The purpose of police Twitter accounts is to inform people about public safety. The purpose of passive voice is (often) to avoid responsibility. These don’t go together well. Today we examine how the Los Angeles Police used passives that twist the truth into bizarre shapes in describing police shootings.
A correspondent brought to my attention four hall-of-fame-level passive tweets from the LAPD. What did they say and, more importantly, what, if anything did they communicate?
What is an “Officer-Involved Shooting?” It’s capitalized so it must be important. Does this mean an officer shot someone, or that someone shot an officer? (Almost certainly the former, or they would have described it differently.)
Why do we give a crap about a “Public Information Officer” responding? Presumably this is someone expert at police public statements. Putting that in the second sentence indicates that appearances are extremely important.
The only grammatical passive in this tweet is that the area “will be impacted” (not, one hopes, by zombies). But what does that mean? What should we, as residents, do? That’s pretty opaque.
Maybe there will be more information in the rest of the tweets. Let’s see:
If you wanted to describe police shooting people as if it were some sort of inevitable, machine-like occurrence that didn’t involve people or judgment of any kind, you might write what is in the tweet: “The suspect produced an article that resembled a handgun, at which time an Officer-Involved Shooting occurred. The suspect was struck by gunfire.”
Did an officer shoot a gun? Doesn’t say. It’s just an “Officer-Involved Shooting.”
Where did the gunfire that injured the suspect come from? Doesn’t say. He was just (passively) “struck by gunfire.”
Most importantly, what should we, the public, do about it? There is nothing about that in the statements.
Finally, we have this:
This is not preliminary information. This is no information.
Straightforward information is crucial in a charged environment
When police shoot someone, there are going to be questions. Some will assume that the police inappropriately profiled the victim and responded too quickly. Others will be certain that the police need our support no matter what. It is not the job of the police communications mechanisms, including Twitter accounts, to resolve these issues. It is their job to communicate what happened and what to do about it.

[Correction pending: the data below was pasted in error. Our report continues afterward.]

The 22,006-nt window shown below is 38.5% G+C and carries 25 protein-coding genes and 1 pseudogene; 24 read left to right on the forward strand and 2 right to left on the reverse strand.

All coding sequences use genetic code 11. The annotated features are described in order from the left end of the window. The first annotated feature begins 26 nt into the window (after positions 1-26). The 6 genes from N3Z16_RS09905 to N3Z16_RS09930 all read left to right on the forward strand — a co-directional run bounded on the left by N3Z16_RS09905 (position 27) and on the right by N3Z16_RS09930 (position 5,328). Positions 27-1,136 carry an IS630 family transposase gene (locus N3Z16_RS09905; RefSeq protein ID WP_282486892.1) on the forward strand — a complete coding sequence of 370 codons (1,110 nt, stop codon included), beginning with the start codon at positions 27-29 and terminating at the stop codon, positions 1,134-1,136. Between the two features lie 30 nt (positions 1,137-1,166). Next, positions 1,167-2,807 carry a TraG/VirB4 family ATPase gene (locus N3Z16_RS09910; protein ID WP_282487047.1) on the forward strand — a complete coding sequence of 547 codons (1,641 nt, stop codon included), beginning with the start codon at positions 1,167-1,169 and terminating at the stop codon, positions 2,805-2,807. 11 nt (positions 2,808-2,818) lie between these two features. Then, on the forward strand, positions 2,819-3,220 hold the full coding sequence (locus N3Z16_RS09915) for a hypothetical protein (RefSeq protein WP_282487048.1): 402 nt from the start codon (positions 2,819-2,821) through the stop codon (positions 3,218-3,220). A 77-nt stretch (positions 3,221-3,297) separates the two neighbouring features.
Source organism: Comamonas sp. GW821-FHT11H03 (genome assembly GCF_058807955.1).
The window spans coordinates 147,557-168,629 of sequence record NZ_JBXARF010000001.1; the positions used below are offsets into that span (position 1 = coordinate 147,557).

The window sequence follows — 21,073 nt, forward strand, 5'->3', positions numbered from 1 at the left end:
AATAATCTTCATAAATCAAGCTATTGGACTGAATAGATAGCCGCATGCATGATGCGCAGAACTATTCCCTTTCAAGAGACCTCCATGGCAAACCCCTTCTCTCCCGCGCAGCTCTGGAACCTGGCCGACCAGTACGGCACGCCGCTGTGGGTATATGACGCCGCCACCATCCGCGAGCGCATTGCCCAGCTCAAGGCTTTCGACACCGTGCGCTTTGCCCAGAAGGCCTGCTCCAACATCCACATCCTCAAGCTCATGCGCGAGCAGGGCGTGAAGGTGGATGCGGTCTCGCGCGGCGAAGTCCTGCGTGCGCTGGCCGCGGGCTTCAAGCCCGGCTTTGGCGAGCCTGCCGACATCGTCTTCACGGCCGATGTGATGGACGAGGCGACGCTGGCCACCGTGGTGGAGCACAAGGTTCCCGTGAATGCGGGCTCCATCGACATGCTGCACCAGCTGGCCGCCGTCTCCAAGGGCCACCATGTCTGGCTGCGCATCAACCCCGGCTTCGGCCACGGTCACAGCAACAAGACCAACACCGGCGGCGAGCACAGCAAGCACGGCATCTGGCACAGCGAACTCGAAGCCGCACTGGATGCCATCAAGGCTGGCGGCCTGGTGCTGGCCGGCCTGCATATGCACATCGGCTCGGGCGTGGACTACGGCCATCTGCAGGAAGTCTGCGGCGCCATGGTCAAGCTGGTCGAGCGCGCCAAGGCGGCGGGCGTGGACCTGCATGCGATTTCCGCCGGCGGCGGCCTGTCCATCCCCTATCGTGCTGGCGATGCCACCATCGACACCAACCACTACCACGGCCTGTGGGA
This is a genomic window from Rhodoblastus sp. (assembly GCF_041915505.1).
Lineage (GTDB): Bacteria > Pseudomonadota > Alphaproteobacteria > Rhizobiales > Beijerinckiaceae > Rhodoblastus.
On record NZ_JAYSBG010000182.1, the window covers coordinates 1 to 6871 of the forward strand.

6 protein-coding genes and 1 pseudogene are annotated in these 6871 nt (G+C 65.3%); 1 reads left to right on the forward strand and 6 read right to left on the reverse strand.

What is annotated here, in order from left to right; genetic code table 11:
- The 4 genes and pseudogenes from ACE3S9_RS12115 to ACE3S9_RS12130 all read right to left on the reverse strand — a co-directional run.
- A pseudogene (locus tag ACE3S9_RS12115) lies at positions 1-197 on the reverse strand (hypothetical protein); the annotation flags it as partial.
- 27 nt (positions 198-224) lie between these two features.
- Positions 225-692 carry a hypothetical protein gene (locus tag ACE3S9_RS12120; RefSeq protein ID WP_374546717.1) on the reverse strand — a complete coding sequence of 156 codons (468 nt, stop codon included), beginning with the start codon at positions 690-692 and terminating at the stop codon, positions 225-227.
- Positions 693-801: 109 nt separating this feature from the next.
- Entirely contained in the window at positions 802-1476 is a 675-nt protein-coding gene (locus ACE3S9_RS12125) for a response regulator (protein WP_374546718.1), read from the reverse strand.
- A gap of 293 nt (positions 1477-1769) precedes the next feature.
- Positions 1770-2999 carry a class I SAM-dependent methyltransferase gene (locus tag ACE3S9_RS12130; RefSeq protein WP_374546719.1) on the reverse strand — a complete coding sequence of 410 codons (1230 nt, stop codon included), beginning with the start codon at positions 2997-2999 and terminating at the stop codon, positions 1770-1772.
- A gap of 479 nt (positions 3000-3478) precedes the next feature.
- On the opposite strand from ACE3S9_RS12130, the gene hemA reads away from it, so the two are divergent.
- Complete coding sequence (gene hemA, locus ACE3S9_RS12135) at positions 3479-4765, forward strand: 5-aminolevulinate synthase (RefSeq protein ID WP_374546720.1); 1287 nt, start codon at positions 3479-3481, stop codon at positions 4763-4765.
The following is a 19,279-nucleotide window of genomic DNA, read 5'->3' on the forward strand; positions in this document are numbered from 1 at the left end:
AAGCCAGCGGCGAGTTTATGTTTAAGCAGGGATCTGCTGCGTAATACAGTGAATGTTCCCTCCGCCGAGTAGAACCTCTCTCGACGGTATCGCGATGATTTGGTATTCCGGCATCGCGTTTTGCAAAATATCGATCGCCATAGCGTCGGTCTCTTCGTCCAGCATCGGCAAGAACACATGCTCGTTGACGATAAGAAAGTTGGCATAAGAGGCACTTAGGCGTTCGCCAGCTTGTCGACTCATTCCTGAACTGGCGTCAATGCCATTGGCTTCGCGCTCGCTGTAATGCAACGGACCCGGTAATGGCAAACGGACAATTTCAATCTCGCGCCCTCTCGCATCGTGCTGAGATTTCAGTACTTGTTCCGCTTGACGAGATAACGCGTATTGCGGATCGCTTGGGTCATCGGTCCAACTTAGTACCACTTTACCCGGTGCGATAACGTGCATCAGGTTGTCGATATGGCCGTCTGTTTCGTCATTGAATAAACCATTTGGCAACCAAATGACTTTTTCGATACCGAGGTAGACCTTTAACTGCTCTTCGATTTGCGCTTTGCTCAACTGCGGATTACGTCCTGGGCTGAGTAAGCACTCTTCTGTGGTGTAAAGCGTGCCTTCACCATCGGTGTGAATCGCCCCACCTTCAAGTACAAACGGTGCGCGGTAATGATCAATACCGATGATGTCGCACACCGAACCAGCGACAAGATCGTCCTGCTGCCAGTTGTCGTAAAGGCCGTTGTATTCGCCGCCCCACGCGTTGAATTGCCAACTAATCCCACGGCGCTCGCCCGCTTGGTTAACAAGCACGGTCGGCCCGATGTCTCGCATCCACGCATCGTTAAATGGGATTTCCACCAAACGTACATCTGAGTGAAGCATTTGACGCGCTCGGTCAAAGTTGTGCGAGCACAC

Passive voice can slip unnoticed into statements, and is not always evil. But when the passive avoidance of responsibility is so obvious that it draws attention to itself, it does more harm than good. You end with statements that communicate “We are trying to avoid responsibility.” And that’s going to make things worse.
I take particular issue with “Officer-Involved Shooting.” If police shot someone, say that they shot someone. You can explain why, but don’t imagine that citizens will believe you are justified just because you call it by some strange name intended to obscure what actually happened.
In this case, what happened (according to KTLA) is that two officers shot someone who apparently had a gun.
How would you explain that in a way less likely to sound bizarrely defensive? Like this:
Two LAPD officers, responding to reports of a man with a gun, made contact with the man on an alley near 7th, Hill, and Olive streets. After making contact, and for reasons that are not yet clear, the officers ended up shooting the suspect. He was taken to the hospital with non life-threatening injuries. Officers recovered an object that appears to be a handgun at the scene.
Police have closed off the immediate area to conduct an investigation of the shooting.
These are facts. Some of the facts are relevant to public safety. Some are relevant to the justification of the shooting. But none of them sound bizarrely evasive.